Singularities are highly improbable in nature, and most likely do not exist, except as a mathematical convenience. Inflationary theory combined with Aeons neatly steps around any singularity or multiverse. :) 



#48 Dubbelosix

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Posted 14 February 2019 - 06:30 AM

I said I would pop in from time to time, and I was coming here at night reading the posts here. I am glad Flummox has brought up the issue of the singularity as being bollocks.

 

There are problems with inflation however, that are not just a matter of it leading to multiple universes (or even in Hawkings attempt to reduce those down to some kind of finite landscape), there is the issue of a fine tuning problem. You need special conditions to even have an inflation stage and this is a wild fine tuning, on the odds of the cosmological constant. Penrose is the main scientist I know of that has brought up this tuning issue.



#49 hazelm

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Posted 14 February 2019 - 07:02 AM

Shall I explain it to you all?  <G>

 

No, seriously, if you don't understand it,  I'll skip it entirely.  I'll be back when you all work it out.   Which I know you will do.  :-)



#50 Flummoxed

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Posted 14 February 2019 - 10:55 AM

Shall I explain it to you all?  <G>

 

 

Please do :)

 

A Paper on Penroses Aeons or CCC Cosmic Cyclic Cosmology https://arxiv.org/pd...1808.01740.pdf 

 

"This paper presents strong observational evidence (99.98% confidence) of anomalous individual points in the very early universe that appear to be sources of vast amounts of energy, revealed as specific previously unobserved signals found in the CMB sky. Though seemingly problematic for cosmic inflation, the existence of such anomalous points is an implication of conformal cyclic cosmology (CCC), as what could be the Hawking points of the theory, these being the effects of the final Hawking evaporation of supermassive black holes in the aeon prior to ours. Although of extremely low temperature at emission, in CCC this radiation is enormously concentrated by the conformal compression of the entire future of the black hole, resulting in a single point at the crossover into our current aeon, with the emission of vast numbers of (mainly) photons, whose effects we appear to be seeing as the observed anomalous points. Remarkably, the B-mode location found by BICEP 2 is at one of these anomalous points (an additional expectation of CCC).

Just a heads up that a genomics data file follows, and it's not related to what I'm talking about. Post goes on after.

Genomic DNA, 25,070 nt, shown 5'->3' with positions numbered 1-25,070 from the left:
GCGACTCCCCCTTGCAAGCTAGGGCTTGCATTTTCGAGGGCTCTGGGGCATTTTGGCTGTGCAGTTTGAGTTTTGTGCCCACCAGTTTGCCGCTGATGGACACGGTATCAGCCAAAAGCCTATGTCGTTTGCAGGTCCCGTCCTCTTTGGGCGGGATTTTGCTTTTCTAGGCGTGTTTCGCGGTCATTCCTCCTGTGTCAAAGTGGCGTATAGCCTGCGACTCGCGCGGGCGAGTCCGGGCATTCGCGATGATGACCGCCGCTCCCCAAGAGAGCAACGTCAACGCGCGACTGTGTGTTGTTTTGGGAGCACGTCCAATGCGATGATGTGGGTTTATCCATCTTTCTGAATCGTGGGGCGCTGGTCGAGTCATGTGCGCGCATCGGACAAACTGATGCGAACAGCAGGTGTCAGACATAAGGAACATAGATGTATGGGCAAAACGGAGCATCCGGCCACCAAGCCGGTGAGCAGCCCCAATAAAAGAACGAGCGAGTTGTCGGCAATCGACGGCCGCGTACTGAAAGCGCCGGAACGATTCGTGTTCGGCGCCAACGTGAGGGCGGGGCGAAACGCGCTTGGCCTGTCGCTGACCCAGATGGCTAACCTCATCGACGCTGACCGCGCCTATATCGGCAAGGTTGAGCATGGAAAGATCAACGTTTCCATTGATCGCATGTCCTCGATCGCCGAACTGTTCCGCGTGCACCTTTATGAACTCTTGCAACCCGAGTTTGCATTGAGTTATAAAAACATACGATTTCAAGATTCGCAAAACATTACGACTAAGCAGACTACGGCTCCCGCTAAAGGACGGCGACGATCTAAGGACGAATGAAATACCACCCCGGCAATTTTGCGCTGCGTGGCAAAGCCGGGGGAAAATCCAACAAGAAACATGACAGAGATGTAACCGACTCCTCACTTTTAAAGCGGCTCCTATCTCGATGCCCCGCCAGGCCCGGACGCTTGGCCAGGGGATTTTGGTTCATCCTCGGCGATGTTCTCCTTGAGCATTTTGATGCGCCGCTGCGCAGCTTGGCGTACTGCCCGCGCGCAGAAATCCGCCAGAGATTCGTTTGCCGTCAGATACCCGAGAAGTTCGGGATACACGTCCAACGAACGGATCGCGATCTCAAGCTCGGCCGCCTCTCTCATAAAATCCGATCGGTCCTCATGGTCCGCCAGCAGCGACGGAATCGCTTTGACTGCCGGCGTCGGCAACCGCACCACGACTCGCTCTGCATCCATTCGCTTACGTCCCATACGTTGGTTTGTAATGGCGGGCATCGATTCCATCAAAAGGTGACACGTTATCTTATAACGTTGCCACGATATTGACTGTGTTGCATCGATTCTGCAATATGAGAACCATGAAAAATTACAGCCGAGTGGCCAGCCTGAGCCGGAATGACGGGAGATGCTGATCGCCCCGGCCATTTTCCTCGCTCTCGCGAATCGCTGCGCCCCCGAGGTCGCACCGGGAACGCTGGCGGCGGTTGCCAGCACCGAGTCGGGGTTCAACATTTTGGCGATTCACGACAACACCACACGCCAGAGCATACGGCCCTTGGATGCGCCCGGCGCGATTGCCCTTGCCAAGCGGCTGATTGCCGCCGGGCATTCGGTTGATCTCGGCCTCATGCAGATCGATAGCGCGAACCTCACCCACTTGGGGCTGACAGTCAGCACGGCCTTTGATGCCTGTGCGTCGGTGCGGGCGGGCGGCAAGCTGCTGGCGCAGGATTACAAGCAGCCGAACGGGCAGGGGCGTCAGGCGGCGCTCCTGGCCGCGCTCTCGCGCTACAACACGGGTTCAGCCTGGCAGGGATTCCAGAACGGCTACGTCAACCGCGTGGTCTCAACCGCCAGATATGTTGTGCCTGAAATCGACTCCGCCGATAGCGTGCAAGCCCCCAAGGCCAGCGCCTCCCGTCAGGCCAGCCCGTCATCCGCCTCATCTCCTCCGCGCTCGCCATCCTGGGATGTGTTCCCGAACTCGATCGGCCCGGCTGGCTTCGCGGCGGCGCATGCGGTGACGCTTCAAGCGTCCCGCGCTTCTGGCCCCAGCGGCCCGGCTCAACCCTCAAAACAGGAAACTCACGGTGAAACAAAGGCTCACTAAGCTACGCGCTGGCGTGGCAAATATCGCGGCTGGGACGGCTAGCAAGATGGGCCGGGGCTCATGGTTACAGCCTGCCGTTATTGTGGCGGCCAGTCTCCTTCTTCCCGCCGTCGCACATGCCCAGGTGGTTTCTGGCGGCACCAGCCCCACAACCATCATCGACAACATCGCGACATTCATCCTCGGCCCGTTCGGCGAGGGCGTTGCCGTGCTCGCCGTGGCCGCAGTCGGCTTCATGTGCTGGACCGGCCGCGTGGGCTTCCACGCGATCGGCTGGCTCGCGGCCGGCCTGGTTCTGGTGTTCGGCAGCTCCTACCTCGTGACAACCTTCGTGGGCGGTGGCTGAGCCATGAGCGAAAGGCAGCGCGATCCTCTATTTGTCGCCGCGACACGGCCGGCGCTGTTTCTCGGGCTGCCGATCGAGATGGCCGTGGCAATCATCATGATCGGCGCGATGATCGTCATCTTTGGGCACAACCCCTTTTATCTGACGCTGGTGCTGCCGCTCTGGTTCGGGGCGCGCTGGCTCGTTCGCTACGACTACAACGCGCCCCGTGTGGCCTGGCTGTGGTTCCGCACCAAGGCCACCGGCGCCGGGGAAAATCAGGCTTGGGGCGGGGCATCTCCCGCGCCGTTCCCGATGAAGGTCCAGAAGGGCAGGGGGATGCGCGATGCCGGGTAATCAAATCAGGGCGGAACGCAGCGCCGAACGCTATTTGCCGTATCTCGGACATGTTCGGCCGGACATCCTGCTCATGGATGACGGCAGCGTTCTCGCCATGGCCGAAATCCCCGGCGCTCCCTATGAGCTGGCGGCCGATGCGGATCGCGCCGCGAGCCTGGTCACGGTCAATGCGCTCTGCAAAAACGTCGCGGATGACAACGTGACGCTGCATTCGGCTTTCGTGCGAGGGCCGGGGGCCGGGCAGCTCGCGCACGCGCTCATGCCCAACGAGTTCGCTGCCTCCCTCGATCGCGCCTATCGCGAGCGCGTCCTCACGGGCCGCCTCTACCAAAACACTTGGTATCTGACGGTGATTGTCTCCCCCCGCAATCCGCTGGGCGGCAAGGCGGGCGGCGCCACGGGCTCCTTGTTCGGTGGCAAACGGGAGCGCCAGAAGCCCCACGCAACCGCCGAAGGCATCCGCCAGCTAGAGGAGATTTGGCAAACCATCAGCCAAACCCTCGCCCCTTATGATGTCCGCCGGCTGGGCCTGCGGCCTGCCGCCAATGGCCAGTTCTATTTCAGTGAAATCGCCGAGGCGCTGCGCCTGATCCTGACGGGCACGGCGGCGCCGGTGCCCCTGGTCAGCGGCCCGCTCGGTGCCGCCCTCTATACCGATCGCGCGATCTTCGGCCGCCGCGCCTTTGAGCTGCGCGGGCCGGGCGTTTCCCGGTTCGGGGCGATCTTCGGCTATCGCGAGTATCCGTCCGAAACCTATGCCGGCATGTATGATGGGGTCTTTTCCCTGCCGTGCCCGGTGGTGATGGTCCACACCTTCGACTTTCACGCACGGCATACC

"


Edited by Flummoxed, 18 February 2019 - 08:28 AM.

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#51 Dubbelosix

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Posted 14 February 2019 - 03:20 PM


People guessed you might be back,  :shocked: 

 

It's a bit of a well-known secret I would be coming back from time to time, since I already said I would, what I won't be doing is making threads because I won't be able to commit to them for the time being.

 

You are quite impressed with inflation that you speak of it like it should be truth, the fact is it was nothing more than a ''smudge-idea'' to fit experimental data. When you have a large enough universe, and the time it takes for light to reach all parts of the universe, requires a lot of fine tuning. The quickest, probably least imaginative idea was that some symmetry broken in the early universe leading to an inflation (in which we would be expected to believe) underwent a superluminal expansion phase for a very short moment - and so they dabbled more and showed how you could synthesize the main particles of the standard model from the phase itself. It all sounds nice, but it is probably one of the most wildest idea's we have simply come to accept.

 

I made points in the past that inflation can happen ''without inflation.'' If you respect the laws of nature, then a rotating universe is actually not so strange... and if it rotates fast enough, it will expand and even in a way that mimics inflation. This way, we don't need any fine tuning, but the inflationary phase arises as a natural part of the Poincare symmetries of spacetime. We need to look for more natural answers, than being obsessed with inflationary phases of mysterious origins and idea's of cyclic universes.

 

Why cyclic universes? Well I see a big problem in Penroses model, that is, it is not true to the situation of the distant past of this universe. There is no escaping the fact the universe had to be very dense during the earliest stages... and while Penrose argues that a scale invariance ensures that the universe ''forgets what size it is, and a big bang happens all over again,'' there are asymmetries in his theory, which is a BIG problem, since this ''late scale invariance'' has different densities and that is a problem for a uniform cyclic process.